The Culture of German Environmentalism

The Culture of German Environmentalism: Anxieties, Visions, Realities

Edited by Axel Goodbody
Copyright Date: 2002
Edition: 1
Published by: Berghahn Books
Pages: 240
https://www.jstor.org/stable/j.ctt9qcq1f
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  • Book Info
    The Culture of German Environmentalism
    Book Description:

    Though much has been written about the Green Party in Germany, less is known about the changes in individuals' attitudes towards the environment that led to the rise of environmental movement, or of its cultural roots. This volume draws attention to the breadth of environmentalism in contemporary Germany and its significance for German political culture by focusing on the treatment of "green" issues in literature, the media and film, against the background of Green politics and the environmental movement. The volume includes an interview with Carl Amery, the Bavarian Green and science fiction writer, a short text by him and an account of his activities as writer and campaigner.

    eISBN: 978-1-78238-605-6
    Subjects: Environmental Science, Sociology

Table of Contents

  1. Front Matter
    (pp. i-iv)
  2. Table of Contents
    (pp. v-vi)
  3. List of Tables
    (pp. vii-vii)
  4. List of Figures
    (pp. viii-viii)
  5. Foreword
    (pp. ix-xii)
    Axel Goodbody

    This book differs from existing political and sociological studies of Environmentalism in Germany in its focus on the culture of the environmental movement. Besides including up-to-date assessments of environmentalism as a social movement and a political force, it is also concerned with explaining its prominence in German political culture. On the one hand, it points to the collective memory and imaginary accumulated in layers of cultural tradition through words, images and events. The responses to modernisation of generations of cultural critics and their conceptions of nature are significant factors impinging on environmental concern. On the other, it asks how contemporaries’...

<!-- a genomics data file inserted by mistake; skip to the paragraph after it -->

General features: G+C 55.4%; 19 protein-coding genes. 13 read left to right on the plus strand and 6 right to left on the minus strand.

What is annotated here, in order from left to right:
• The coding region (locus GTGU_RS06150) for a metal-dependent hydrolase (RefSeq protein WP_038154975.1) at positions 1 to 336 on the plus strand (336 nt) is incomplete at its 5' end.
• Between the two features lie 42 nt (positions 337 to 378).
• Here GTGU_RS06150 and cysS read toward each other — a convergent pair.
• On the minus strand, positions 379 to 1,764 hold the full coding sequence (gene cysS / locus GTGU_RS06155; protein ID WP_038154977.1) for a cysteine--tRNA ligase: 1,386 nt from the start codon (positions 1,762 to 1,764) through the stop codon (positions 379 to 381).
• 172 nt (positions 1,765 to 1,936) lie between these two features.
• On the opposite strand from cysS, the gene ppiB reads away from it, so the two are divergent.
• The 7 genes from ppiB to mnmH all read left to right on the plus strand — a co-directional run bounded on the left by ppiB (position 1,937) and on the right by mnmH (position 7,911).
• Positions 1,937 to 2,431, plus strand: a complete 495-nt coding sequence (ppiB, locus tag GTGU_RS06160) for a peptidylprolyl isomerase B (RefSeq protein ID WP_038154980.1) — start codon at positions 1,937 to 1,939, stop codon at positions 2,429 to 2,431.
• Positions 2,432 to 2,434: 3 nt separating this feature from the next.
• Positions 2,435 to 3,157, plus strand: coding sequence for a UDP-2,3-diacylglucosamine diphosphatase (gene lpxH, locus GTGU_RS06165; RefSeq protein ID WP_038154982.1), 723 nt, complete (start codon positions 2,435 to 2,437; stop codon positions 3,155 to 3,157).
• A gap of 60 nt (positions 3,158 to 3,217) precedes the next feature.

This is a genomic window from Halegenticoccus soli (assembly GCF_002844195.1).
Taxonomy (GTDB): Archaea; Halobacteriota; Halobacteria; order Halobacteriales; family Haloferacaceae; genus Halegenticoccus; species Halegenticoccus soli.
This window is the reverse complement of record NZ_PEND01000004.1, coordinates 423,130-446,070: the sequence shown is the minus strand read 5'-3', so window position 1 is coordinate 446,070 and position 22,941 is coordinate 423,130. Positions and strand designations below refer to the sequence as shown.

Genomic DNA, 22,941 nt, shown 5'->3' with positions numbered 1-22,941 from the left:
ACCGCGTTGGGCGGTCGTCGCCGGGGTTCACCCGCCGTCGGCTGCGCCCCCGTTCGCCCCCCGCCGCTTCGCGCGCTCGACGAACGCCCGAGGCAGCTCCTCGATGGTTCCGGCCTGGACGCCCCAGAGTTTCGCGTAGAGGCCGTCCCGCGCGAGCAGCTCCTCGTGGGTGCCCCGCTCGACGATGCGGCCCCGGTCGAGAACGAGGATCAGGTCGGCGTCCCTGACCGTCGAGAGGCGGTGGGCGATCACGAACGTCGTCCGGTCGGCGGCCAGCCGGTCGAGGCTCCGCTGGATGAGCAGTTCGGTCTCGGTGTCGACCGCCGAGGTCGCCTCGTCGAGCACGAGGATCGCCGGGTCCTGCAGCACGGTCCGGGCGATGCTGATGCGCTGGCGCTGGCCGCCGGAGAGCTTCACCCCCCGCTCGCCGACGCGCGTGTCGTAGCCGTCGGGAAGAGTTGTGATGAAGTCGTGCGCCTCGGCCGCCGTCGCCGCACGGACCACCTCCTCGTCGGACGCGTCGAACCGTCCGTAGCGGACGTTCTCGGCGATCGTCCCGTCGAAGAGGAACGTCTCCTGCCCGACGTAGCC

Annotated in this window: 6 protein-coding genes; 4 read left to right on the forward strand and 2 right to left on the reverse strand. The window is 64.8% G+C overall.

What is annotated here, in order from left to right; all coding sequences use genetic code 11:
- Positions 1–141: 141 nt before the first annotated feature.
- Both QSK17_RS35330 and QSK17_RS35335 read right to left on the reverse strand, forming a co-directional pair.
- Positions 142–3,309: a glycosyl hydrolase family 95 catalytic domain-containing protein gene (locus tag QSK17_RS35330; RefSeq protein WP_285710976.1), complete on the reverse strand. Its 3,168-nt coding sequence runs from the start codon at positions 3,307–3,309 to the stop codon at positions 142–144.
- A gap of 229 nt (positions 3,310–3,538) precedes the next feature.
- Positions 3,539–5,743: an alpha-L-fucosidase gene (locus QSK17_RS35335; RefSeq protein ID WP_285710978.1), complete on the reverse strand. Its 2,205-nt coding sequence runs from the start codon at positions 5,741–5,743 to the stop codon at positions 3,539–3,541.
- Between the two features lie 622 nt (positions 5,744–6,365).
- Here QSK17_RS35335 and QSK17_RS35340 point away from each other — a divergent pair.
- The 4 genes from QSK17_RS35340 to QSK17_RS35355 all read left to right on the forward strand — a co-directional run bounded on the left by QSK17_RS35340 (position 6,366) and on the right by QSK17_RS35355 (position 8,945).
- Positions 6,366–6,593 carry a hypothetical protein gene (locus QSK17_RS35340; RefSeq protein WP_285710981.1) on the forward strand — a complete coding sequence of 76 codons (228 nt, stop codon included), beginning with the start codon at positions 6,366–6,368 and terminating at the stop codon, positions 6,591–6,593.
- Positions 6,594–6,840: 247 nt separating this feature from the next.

6. PART I From the Practitioner’s Standpoint:: Promoting Environmental Awareness in Twenty-First Century Germany
    • Chapter 1 Eco-Journalism
      (pp. 3-12)
      Jürgen Krönig

      InThe Fading of the Greens(Bramwell 1994) Anna Bramwell predicted the decline of environmental politics in the industrialised countries of the West. The title of her book could serve as a telling metaphor for the plight of Green journalism as well. If and when the Green movement is in crisis, or even in decline, journalism is affected by this development too. The German Greens are presently going through one of the most difficult times since their beginnings in the 1970s. This may seem a strange statement in view of the fact that they have never held more political power...

    • Chapter 2 Lianas Across the Jungle: An Interview with Carl Amery
      (pp. 13-30)
      Axel Goodbody and Carl Amery

      AG Carl Amery, your name is not only associated with novels and critical essays on contemporary culture and politics, you are also a veteran environmental campaigner and a Green political theorist. For a generation you have played a prominent role in both the cultural scene and debate on the environment, first and foremost in your native Bavaria, but also in Germany as a whole. You were a member of the influential writers’ groupGruppe 47in the fifties and sixties, and have since served terms as President of theVerband deutscher Schriftsteller(Association of German Writers in the Printing and union), and...

  7. PART II Environmentalism in Germany:: Political, Social and Cultural Dimensions
    • Chapter 3 Anxieties, Visions and Realities: Environmentalism in Germany
      (pp. 33-44)
      Axel Goodbody